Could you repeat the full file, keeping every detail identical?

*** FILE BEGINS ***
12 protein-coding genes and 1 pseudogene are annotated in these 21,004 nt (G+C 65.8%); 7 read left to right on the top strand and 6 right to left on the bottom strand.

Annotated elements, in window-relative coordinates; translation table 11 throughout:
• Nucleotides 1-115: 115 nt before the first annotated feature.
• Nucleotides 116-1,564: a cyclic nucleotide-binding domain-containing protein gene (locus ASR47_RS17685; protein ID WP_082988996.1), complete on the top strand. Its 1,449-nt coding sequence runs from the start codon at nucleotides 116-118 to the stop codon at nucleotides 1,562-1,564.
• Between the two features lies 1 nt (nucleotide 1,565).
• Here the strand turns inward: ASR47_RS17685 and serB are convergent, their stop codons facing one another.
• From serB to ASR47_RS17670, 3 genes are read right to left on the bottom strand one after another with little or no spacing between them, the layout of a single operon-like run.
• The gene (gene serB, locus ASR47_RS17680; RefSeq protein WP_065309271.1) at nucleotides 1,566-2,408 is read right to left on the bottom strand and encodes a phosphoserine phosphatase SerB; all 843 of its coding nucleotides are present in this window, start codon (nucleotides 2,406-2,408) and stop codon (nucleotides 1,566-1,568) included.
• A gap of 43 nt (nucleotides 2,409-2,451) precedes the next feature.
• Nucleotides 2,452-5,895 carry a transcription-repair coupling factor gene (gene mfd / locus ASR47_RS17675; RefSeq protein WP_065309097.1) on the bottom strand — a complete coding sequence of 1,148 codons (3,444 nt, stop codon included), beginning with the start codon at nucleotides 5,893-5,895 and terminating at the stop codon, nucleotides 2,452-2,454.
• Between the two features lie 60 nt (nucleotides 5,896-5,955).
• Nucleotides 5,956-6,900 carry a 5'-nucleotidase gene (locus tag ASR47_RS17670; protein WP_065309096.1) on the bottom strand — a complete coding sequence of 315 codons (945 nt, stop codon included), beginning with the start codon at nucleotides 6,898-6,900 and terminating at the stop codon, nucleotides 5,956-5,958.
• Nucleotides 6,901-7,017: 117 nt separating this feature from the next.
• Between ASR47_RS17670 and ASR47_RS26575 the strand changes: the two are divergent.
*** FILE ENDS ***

12 protein-coding genes and 1 pseudogene are annotated in these 21,004 nt (G+C 65.8%); 7 read left to right on the top strand and 6 right to left on the bottom strand.

Annotated elements, in window-relative coordinates; translation table 11 throughout:
• Nucleotides 1-115: 115 nt before the first annotated feature.
• Nucleotides 116-1,564: a cyclic nucleotide-binding domain-containing protein gene (locus ASR47_RS17685; protein ID WP_082988996.1), complete on the top strand. Its 1,449-nt coding sequence runs from the start codon at nucleotides 116-118 to the stop codon at nucleotides 1,562-1,564.
• Between the two features lies 1 nt (nucleotide 1,565).
• Here the strand turns inward: ASR47_RS17685 and serB are convergent, their stop codons facing one another.
• From serB to ASR47_RS17670, 3 genes are read right to left on the bottom strand one after another with little or no spacing between them, the layout of a single operon-like run.
• The gene (gene serB, locus ASR47_RS17680; RefSeq protein WP_065309271.1) at nucleotides 1,566-2,408 is read right to left on the bottom strand and encodes a phosphoserine phosphatase SerB; all 843 of its coding nucleotides are present in this window, start codon (nucleotides 2,406-2,408) and stop codon (nucleotides 1,566-1,568) included.
• A gap of 43 nt (nucleotides 2,409-2,451) precedes the next feature.
• Nucleotides 2,452-5,895 carry a transcription-repair coupling factor gene (gene mfd / locus ASR47_RS17675; RefSeq protein WP_065309097.1) on the bottom strand — a complete coding sequence of 1,148 codons (3,444 nt, stop codon included), beginning with the start codon at nucleotides 5,893-5,895 and terminating at the stop codon, nucleotides 2,452-2,454.
• Between the two features lie 60 nt (nucleotides 5,896-5,955).
• Nucleotides 5,956-6,900 carry a 5'-nucleotidase gene (locus tag ASR47_RS17670; protein WP_065309096.1) on the bottom strand — a complete coding sequence of 315 codons (945 nt, stop codon included), beginning with the start codon at nucleotides 6,898-6,900 and terminating at the stop codon, nucleotides 5,956-5,958.
• Nucleotides 6,901-7,017: 117 nt separating this feature from the next.
• Between ASR47_RS17670 and ASR47_RS26575 the strand changes: the two are divergent.